EDMONTON - Having been one of the final cuts last year, it’s likely Ryan Nugent-Hopkins would be a big part of Canada’s world junior entry this winter.
However, the first overall pick in June’s NHL Entry draft has his sights set on a bigger target.
With no disrespect to the national junior program, Nugent-Hopkins would prefer to be playing in the NHL with the Edmonton Oilers while the World Junior Championships are taking place.
“My main focus right now is on making the Oilers,” said Nugent-Hopkins, who is one of 47 players taking part in the national junior development camp at Rexall Place. “But if I do go back to junior and get the chance to play with the world junior team, that would be alright, too.”
Since being selected first overall by the Oilers in June, Nugent-Hopkins’ focus has been squarely on getting bigger and preparing to attend his first NHL camp this September.
Nugent-Hopkins has put on 10 pounds since his season with the Red Deer Rebels came to an end this spring.
And while the Oilers have high hopes for their top pick, they will not rush him into the NHL if indications are another year of junior hockey is best for his development.
“I don’t know if he’ll be available for us, I hope he is, but that will be up to the Oilers at that point,” said Hockey Canada’s head scout Kevin Prendergast. “He certainly has a lot of talent, but that’s a big jump from junior to the NHL.”
Regardless, having gone through the Team Canada selection process before, Nugent-Hopkins is quite comfortable skating with the top junior-aged players in the country.
Even if he doesn’t get an opportunity to play in the world junior tournament this year, the summer development camp will still be beneficial for him heading into Oilers rookie camp in the fall.
“There are a lot of great players out here, so it gives you a bit of heads up of what to expect at rookie camp for the Oilers,” Nugent-Hopkins said. “There is a lot of skating and a lot of hard work on the ice, so it’s good that way.”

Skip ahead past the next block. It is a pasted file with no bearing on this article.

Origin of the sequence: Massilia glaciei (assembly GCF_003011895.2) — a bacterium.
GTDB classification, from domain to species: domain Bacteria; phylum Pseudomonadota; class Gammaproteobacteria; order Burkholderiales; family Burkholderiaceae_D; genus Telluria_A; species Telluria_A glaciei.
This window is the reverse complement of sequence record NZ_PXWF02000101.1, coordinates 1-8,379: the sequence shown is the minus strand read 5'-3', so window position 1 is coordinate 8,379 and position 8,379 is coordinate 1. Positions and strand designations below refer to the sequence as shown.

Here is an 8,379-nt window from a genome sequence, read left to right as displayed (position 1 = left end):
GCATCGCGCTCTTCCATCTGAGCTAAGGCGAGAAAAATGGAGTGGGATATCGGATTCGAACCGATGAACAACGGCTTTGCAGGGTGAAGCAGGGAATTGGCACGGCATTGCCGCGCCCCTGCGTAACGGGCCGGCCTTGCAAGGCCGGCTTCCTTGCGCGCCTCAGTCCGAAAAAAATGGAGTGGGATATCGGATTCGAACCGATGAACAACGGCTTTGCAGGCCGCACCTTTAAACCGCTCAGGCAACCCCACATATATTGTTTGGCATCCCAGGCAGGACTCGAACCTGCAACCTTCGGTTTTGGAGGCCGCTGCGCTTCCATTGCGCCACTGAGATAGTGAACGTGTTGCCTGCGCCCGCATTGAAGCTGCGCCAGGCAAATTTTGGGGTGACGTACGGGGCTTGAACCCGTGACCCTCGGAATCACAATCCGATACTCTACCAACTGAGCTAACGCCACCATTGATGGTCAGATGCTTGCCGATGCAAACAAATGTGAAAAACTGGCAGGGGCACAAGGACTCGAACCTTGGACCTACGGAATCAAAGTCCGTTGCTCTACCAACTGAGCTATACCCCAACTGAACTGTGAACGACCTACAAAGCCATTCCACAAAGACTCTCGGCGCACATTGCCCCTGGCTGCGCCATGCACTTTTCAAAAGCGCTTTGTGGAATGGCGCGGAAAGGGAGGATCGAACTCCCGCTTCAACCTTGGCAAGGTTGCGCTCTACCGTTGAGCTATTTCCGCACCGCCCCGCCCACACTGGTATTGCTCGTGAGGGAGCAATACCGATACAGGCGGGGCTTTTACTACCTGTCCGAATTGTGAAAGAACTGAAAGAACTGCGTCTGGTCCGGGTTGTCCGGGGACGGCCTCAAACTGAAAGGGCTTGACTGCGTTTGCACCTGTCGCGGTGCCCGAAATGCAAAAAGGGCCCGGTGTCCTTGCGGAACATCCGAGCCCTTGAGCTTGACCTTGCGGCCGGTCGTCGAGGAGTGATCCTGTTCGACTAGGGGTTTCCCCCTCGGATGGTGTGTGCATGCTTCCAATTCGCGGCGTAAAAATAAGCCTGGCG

The junior development camp runs through Sunday and will wrap up with an intra-squad game in Fort McMurray.
“It was good having that experience last year, I have a feel for it now,” Nugent-Hopkins said. “Last year I kind of went into the camp a little more timid than I probably should have and it worked against me. This year, I’m more open about it and I have some more confidence coming in.”
Nugent-Hopkins can still play in the World Junior Championships even if he cracks the Oilers lineup this fall.
If they choose, the Oilers could lend him to the world junior team for the tournament, a distinct possibility, considering it is taking place in Edmonton and Calgary.
“If I do play for the Oilers and that’s what they want me to do, then I’ll definitely do that,” Nugent-Hopkins said. “Every kid in Canada grows up watching the world juniors, so it would be a great opportunity for me.”
Having had to settle for silver in the last two tournaments, Team Canada would undoubtedly welcome Nugent-Hopkins with open arms.
Until they are told otherwise, the highly-talented forward is in the plans.
“Right now all my attention is on doing my best here and working my hardest,” said Nugent-Hopkins. “I want to make a good impression on the coaches. After this week, I’m going to get back to training for a couple of weeks, then I’ll head out to Red Deer’s camp and the Oilers camp after that.”